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Musicians' minds as a model: training effects of musical expertise, brain plasticity and clues to evolutionary development

MPG-Autoren
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Fairhurst,  Merle T.
Max Planck Research Group Music Cognition and Action, MPI for Human Cognitive and Brain Sciences, Max Planck Society;

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Uhlig,  Marie
Max Planck Research Group Music Cognition and Action, MPI for Human Cognitive and Brain Sciences, Max Planck Society;

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Keller,  Peter E.
Max Planck Research Group Music Cognition and Action, MPI for Human Cognitive and Brain Sciences, Max Planck Society;

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Zitation

Fairhurst, M. T., Uhlig, M., & Keller, P. E. (2011). Musicians' minds as a model: training effects of musical expertise, brain plasticity and clues to evolutionary development. Bachelor studies in Music Theory. University of Leipzig, Germany, 2011-04-05 - 2011-07-12.


Zitierlink: http://hdl.handle.net/11858/00-001M-0000-0012-1393-2
Zusammenfassung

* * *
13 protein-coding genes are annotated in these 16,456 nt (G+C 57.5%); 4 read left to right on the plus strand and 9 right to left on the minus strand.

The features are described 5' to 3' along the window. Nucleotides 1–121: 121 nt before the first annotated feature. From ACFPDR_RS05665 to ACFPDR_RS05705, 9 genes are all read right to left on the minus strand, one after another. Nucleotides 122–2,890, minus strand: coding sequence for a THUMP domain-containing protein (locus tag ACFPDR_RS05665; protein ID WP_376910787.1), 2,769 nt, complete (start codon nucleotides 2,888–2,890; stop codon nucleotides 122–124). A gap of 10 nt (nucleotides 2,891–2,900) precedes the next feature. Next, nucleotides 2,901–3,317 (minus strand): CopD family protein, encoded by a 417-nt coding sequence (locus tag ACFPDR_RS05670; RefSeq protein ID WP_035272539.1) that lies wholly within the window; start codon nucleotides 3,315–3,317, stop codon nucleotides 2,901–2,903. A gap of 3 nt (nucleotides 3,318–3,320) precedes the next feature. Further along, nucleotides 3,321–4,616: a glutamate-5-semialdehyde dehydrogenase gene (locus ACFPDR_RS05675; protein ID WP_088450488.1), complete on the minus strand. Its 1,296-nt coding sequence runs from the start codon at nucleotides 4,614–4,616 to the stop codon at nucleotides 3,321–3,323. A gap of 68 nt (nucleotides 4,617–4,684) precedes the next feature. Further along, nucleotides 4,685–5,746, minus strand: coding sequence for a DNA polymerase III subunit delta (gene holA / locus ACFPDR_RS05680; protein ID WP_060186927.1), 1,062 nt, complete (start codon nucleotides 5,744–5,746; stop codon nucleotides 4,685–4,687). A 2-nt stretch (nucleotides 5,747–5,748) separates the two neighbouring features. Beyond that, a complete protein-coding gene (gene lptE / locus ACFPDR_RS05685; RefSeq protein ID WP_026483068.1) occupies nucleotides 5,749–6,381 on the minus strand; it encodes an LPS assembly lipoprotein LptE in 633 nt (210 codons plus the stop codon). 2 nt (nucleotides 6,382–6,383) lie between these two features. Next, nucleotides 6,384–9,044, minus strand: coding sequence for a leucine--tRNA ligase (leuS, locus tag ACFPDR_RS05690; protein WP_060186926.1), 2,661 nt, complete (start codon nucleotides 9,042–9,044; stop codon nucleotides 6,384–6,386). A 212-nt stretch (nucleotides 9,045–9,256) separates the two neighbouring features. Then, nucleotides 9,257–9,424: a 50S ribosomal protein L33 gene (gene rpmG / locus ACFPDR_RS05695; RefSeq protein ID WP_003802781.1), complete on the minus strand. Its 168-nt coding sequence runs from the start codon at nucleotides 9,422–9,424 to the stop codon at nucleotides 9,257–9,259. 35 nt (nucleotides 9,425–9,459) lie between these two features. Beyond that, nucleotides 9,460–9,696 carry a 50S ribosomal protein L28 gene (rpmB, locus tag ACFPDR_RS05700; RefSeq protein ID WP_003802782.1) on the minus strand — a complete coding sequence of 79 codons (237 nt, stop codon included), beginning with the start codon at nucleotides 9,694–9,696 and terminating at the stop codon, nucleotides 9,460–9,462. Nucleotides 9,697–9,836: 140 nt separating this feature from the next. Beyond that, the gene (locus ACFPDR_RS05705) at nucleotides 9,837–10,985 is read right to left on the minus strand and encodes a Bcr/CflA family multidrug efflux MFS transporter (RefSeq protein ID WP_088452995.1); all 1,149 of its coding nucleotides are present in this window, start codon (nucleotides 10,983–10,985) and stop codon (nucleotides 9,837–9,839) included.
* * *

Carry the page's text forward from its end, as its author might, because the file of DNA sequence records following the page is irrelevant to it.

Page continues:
Music is an intrinsic part of our everyday life as well as our evolutionary development. Listening to and performing music not only alters our mood but, it seems, also alters how our brains function. These experience-related changes can result in improved musical performance at the most basic behavioral level to heightened social cohesion. A better understanding of how we hear and process music and how this in turn results in brain changes can be used to develop treatments for both music specific (focal dystonia) and unrelated (aphasia) pathologies. During the course of the seminar program, experimental studies as well as informative reviews will be studied and discussed covering the following topics: 1. How we hear 2. How the musician's brain is different 3. Music as a model for brain plasticity 4. Music as medicine 5. Music and development 6. Music making in groups The seminar will be conducted by members of the "Music Cognition and Action" group (Max Planck Institute for Human Cognitive and Brain Sciences). It is open for all interested students. The seminar will be partially in English and German.